Do Not Disagree Over This

It may come as no surprise that I am rather long-winded. If you’ve ever read a sentence I’ve written or listened to me speak, then you know that I choose my words carefully, but tend toward using 100 words when what I’m saying requires four. It isn’t something I necessarily love about myself. I wish I could be more concise. I wish I could communicate in a simpler way, but sometimes I enjoy the padding my words create, the spices, the seasonings being sprinkled along what it is I mean, because I believe when you are trying to tell a story, or communicate an idea, concise isn’t always better or more effective.

But sometimes it is. (more…)

Here is the House, it is Green and White

I read a brief article earlier today (and you can too) by a pastor in North Carolina. It was entitled, “I Don’t Understand Christians Watching Game of Thrones,” and in the article, the pastor (his name is Kevin, let’s call him Kevin) lazily wonders how a Christian could watch a show with so much hedonistic content, despite having never watched the show himself. Despite having never examined the content by which he is criticizing to have a rounded and fuller viewpoint, good or bad, pro or con. And this approach to things is indicative of what is becoming (and let’s be honest, has been for a long time) a very negative trait in modern Christianity, wherein sinful content, most often sexual, is earmarked as unhelpful and uninformative and to be dismissed altogether.

I used my words carefully there: Unhelpful. Uninformative. Lazily. (more…)

I Feel Like I’m Wandering Aimlessly

My wife was watching an episode of Friends the other day.  It begins with the group gathered around Rachel’s door with party hats and balloons, banners and kazoos—they’re waiting to celebrate her birthday. But it isn’t just any birthday, it’s her 30th birthday, and as excited as they seem to be to celebrate the milestone, she isn’t having any of it. The entire episode follows this idea we hold widely that 30 is when we all begin our downturn, that that age specifically marks a point by which our lives are worth mourning, our dreams worth abandoning because everything not yet achieved—marriage, a family, travel, the dream career—is effectively beyond our reach. (more…)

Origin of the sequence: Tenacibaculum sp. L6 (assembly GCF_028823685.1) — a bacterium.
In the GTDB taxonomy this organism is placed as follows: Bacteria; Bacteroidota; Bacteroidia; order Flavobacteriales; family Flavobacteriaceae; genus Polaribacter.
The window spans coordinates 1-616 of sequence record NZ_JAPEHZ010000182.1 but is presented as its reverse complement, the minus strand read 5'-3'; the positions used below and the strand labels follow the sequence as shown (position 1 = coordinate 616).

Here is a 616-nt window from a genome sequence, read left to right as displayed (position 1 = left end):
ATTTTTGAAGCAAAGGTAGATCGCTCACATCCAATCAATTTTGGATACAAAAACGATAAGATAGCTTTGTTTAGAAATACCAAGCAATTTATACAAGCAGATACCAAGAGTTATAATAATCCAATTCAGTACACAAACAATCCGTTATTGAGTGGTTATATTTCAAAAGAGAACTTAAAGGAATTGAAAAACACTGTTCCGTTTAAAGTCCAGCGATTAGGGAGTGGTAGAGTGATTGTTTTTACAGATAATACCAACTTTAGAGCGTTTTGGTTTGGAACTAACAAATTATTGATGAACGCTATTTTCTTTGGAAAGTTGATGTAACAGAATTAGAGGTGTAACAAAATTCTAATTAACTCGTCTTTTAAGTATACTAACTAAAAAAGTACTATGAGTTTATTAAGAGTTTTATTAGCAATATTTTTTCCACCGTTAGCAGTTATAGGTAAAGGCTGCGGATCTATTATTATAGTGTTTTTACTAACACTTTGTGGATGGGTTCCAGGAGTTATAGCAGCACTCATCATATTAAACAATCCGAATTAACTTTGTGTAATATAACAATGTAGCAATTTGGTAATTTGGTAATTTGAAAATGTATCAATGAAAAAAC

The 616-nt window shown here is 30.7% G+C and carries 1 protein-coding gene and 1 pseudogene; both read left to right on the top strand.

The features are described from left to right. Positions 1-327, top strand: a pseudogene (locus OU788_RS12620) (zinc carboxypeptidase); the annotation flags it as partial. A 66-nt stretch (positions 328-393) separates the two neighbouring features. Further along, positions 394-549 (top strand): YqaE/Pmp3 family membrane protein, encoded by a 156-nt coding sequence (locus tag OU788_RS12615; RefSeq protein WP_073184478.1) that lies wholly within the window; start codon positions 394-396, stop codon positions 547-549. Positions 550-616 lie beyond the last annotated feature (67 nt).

E3 2017: My Hopeful Predictions

It’s Friday evening, I have family coming into town tomorrow, but I can’t help but to be excited about what’s supposed to be coming down the pipeline at E3 this week.

For those of you that are unaware, E3 is a major showcase involving video games, near exclusively (you’ve been reading this blog long enough to know that they will pop up now and then). But E3 isn’t just a convention about video games—it is the convention about video games. Every year, every major developer, every major publisher, all of the big names and some of the small ones, gather together in the LA Convention Center to show off not only what will be coming out over the next year, but what will be coming over the next two or three years. E3 is HUGE (if you’re into that sort of stuff) and usually, in the week leading up to all of the press conferences and unveilings, I like to talk to friends of mine about what they think, and what I think, will be shown off this year when it all gets going: what games will be there, what won’t, what this company will do to edge itself ahead of the others, and who will have everyone with a fistful of dollars, shoving money into their computer screens.

This year was no different, and since I have plans to write up a couple of posts next week about what I’m most excited about after this E3 has passed, I wanted to take a moment to lay out some ideas for what I would like to see most. This isn’t necessarily what I think will be there, but more so, given a wishlist of probable inclusions, what would I like to show up. (more…)

Onto What’s Next

I think it was around the time I completed the first semester of my last year in college that I really began to struggle with what it was I was supposed to do next. My degree in English was and would be wonderful, but the opportunities readily available to me weren’t quite what I had envisioned when I first began. I knew that long before I graduated, but in the months following, when jobs eluded me and the best I could manage was working in a coffee shop, I wrestled with what moment would be “mine”: my first moment of brilliance, my first moment of success, the first moment I might feel as though what I’d worked toward for all of the years prior would come to head and produce before me some sort of…something. (more…)